You can find the ever-growing list of “Better Than Nothing” items over on the right. Read ’em, like ’em, share ’em, and comment.
The clink. The rattle. The sounds of shame and loss. Arin shuffled along behind the group, his chains making their subtle and audible reminder that he was lost and still searching for his own “found-ness”.
Wikniss, the tiny man with the fine toolkit, had offered to at least loosen them–but Arin had bowed his head and politely declined. The chaffing hurt, it was true, and he had long forgot what it must have been like to raise his hands well above his head–but, to lighten his burden was to deny it. And the gods would not allow such a thing. And Arin wouldn’t have done it even if they had.
His chains were a comfort, a reminder that he was working toward something–without them… his mind blanked… he found he couldn’t even imagine not carrying them, now. They simply were. And he was both proud and shamed by that.
System: The chains were forged by the hands of the True, himself, a god of rightness and purity. With his own hands, he fashioned a set of manacles intended to help his champions to learn their place was one of service in the world, fighting evil, not of self-aggrandizement.
The chains can only be worn by the willing. On anyone else, they are simply heavy, beaten copper chains, but on the willing they attune over the course of a night of contemplation. The manacles connect to their ankles and wrists and are separated by roughly 6 feet of unwieldy chain between the hands and between the feet (both), with one 6′ chain between the middle of those two–connecting them together. The wearer must be wearing untreated, and completely natural clothing, and nothing metal upon attuning the chains
The wearer may not benefit from magical items that are worn so long as they wear the chains. They may only use magical arms or objects that do not require being worn (generally, this only excludes armor, clothing, rings, necklaces, headwear, eyewear, etc. but not weapons, wands, ioun stones, etc.). They are also unable to wear armor due to the interference of their chains. They also make all Stealth checks at a disadvantage and may not take the Dash action anymore.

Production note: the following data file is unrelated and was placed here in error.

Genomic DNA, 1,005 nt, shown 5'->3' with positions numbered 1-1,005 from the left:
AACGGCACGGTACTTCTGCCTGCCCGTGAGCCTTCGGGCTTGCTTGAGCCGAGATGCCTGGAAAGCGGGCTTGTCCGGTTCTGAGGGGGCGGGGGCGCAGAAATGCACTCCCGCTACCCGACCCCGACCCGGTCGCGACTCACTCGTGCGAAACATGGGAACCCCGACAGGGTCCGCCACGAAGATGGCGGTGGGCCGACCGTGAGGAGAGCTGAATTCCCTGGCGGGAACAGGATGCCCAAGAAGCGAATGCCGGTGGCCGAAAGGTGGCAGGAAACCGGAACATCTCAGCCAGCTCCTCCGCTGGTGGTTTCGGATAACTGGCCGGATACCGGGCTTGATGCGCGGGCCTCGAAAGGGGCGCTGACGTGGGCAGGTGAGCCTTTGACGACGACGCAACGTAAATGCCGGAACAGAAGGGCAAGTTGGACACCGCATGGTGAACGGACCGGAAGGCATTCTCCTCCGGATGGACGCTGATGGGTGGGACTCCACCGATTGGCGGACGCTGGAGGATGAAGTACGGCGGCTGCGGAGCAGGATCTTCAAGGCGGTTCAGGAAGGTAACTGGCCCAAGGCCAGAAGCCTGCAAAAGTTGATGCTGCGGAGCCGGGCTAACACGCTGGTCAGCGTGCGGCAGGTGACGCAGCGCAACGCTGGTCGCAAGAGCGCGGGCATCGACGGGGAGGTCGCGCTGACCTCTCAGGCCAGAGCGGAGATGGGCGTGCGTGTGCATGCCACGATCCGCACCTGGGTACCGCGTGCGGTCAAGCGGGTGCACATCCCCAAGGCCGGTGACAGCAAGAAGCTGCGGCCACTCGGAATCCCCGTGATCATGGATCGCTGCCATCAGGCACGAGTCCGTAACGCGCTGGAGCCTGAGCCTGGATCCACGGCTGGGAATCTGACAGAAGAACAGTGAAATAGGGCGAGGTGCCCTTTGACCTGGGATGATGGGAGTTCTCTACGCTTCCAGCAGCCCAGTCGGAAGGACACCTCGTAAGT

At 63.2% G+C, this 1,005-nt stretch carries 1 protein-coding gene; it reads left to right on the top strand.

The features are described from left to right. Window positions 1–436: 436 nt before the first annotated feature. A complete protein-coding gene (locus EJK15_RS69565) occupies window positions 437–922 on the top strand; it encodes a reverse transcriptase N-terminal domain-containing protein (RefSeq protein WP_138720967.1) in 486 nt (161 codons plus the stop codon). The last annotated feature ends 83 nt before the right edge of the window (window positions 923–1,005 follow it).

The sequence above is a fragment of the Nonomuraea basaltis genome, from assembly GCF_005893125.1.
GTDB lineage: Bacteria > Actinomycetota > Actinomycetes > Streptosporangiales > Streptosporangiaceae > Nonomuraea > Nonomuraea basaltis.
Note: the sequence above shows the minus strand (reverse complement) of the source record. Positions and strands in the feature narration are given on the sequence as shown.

However, while the True wanted to humble his Paladins and servants, he did not forsake them. All attacks against them are made at disadvantage (before any abilities or effects that might advantage the attack, thus having it roll as normal) and all death saves at advantage and they may spend HD (as though in a short rest) for HP immediately if they succeed in saving out of death (so on the third successful save, they may THEN spend HD–as many as they have and want to use).
Once taken off, the chains may not be worn ever again and must pass to another for them to also learn the will of the True. Until another willing (not mind controlled) party wears them, the possessor (and last wearer) cannot level (though they may gain XP as normal).
Lernxt followed the Half-Orc around and he grumbled his stupid nonsense language at her the whole time. He thought he was hot shit, of course–a prince of thieves and a master assassin. Showing off for the rest of the group, making everything a contest between the two of them.